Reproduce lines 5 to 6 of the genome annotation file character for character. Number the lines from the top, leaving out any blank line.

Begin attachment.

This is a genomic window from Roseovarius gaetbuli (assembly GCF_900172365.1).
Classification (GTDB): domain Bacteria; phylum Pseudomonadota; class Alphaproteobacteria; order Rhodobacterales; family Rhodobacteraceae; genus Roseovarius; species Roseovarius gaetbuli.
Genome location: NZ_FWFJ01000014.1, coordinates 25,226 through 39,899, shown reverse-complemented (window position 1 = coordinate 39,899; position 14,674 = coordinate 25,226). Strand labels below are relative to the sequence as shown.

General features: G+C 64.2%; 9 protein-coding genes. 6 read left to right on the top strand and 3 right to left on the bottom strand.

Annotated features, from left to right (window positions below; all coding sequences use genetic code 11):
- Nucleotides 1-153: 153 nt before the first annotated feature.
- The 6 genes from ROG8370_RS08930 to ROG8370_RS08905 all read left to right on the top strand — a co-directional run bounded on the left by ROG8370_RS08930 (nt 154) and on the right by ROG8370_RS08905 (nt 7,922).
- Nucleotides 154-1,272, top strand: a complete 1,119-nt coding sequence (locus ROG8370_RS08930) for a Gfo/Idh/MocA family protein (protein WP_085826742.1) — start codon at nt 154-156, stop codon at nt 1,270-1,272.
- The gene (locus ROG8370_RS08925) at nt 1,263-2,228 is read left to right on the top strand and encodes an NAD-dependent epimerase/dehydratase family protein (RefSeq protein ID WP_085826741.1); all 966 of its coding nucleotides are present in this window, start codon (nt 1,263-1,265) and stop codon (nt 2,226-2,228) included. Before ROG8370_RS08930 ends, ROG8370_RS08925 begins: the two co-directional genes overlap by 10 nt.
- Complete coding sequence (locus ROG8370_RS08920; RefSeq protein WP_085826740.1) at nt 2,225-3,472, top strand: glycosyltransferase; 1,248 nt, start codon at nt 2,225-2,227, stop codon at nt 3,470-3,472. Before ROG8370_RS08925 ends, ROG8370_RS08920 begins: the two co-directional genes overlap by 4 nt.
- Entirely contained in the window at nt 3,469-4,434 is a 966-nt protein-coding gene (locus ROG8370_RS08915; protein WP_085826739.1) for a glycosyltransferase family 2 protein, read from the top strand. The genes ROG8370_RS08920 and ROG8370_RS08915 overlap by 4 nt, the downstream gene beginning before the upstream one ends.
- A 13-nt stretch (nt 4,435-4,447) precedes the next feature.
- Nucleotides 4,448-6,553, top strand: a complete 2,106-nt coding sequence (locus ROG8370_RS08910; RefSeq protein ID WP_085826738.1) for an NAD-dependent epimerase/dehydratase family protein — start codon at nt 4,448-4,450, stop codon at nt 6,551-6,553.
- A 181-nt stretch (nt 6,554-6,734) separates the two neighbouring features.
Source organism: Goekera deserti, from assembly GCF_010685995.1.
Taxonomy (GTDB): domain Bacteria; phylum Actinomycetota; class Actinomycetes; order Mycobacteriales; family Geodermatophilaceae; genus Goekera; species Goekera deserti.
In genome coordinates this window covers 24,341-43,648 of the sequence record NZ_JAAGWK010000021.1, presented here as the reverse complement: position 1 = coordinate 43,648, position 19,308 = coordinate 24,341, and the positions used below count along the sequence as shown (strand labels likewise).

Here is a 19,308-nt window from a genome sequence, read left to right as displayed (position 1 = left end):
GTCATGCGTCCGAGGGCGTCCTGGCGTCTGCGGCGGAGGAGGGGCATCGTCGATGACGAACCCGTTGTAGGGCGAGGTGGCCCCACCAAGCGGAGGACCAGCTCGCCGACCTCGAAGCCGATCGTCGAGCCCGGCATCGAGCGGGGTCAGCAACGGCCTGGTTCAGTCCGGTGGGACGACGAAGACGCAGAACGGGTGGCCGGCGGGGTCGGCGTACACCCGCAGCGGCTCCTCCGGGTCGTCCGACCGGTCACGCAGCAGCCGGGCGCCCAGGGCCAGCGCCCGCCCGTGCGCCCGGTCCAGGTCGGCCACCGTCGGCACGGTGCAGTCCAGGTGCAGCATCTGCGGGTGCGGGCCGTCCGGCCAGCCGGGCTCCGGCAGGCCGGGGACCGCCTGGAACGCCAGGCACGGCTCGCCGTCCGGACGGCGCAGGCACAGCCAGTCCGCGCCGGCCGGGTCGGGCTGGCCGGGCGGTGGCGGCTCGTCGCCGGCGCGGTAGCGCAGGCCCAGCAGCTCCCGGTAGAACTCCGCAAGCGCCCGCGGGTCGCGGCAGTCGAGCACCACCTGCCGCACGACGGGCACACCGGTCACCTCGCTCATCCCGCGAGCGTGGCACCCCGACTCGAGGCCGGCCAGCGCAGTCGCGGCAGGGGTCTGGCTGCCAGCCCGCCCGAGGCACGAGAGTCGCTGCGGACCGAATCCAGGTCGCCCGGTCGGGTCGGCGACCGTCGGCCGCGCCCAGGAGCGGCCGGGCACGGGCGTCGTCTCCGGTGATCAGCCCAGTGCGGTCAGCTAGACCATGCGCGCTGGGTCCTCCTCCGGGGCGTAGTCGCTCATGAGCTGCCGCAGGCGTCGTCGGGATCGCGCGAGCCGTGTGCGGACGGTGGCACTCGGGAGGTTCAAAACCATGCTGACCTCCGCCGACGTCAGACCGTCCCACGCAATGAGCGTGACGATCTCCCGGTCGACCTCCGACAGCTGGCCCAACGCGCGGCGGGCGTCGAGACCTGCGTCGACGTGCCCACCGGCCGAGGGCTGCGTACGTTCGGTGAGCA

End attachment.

Annotated features, from left to right (window positions below; all coding sequences use genetic code 11):
- Nucleotides 1-153: 153 nt before the first annotated feature.